Project Management Gamification – An Overview
By Kelly Smith
The recent talk of the town in the project management scene is gamification. This new trend is increasingly popular within enterprises that seek new methods to motivate their workforce. What exactly is gamification? It’s simply the process of applying game mechanics to non-gaming contexts and functions, such as training programs and community activities aimed at psychological motivation of employees. Below, you can find a comprehensive overview of everything you should know about gamification in project management.
Gamification – benefits
We all enjoy games because of their inherent challenge and recreational aspects. These two features can be easily translated into the environment of project management and applied to stimulate the mind of employees who will have what psychologists call ‘cognitive surplus’ in their gamified tasks. Gamification brings about a sense of excitement because of its novelty – the change of pace itself will have a positive impact on the employee motivation.
During training, games can liven up boring material and offer a way to simulate things that are difficult to find in real case studies, but still tend to happen. In project management, gamification can assist teams, communication and human resources, inspiring workers to maintain a defined process, increase their productivity and observe deadlines on a timely basis. For managers, data collection during the games can provide valuable insights into the skillset of the team.
Gamification – tools
Project management gamification is a visible trend – there are countless resources like books, workshops and online tools available on the web. Those tools are usually aimed at monitoring the tasks performed by the employees by verifying their completion. They help in task management, enhance team productivity and allow you transform everyday tasks into an intriguing game, in which employees need to complete certain tasks to reach next levels.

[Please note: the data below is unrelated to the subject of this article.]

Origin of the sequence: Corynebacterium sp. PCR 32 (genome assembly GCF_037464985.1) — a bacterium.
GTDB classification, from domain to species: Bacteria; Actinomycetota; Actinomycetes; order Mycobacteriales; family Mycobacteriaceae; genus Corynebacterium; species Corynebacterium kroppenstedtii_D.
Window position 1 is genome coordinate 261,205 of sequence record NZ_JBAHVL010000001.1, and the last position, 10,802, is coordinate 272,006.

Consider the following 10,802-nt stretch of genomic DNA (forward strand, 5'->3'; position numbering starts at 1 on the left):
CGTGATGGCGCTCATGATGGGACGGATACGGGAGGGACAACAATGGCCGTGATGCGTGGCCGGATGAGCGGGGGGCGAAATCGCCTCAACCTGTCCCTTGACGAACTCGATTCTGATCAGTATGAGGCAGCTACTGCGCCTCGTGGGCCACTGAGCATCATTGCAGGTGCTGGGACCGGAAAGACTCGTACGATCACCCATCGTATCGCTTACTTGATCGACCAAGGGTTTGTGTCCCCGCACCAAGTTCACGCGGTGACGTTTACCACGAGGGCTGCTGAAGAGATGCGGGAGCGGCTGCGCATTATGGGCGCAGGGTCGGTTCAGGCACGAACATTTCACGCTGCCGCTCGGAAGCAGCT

Gamification – potential drawbacks
Some argue that gamification can only be used in certain contexts and not others. If required conditions are not there, scientists argue, the gamification process will only add to the cognitive load and detract workers from learning. For some of the recent insights in this field, have a look at the Cyber-learning, Games and Media section of the USC Center for Cognitive Technology archive.
As far as the reality of project management is concerned, games are still games – they can be risky. Gamification can lead to alienating some members of the team and the winner/loser system might have repercussions on the team as a whole. Moreover, some employees might not be happy about the prospect of being measured. Healthy competition can turn into destructive competition, and all the rewards and badges might become so commonplace that they fail to provide motivation. Then there’s also the question of cheating, which might lead to feelings of dissatisfaction among the team.
Gamification is an interesting way to spice up the everyday activities at a workplace, but, considering its risks, the application of games needs to be careful and well thought out.
Kelly Smith works at CourseFinder, an Australian online courses resource. She also provides career advice for students and job seekers.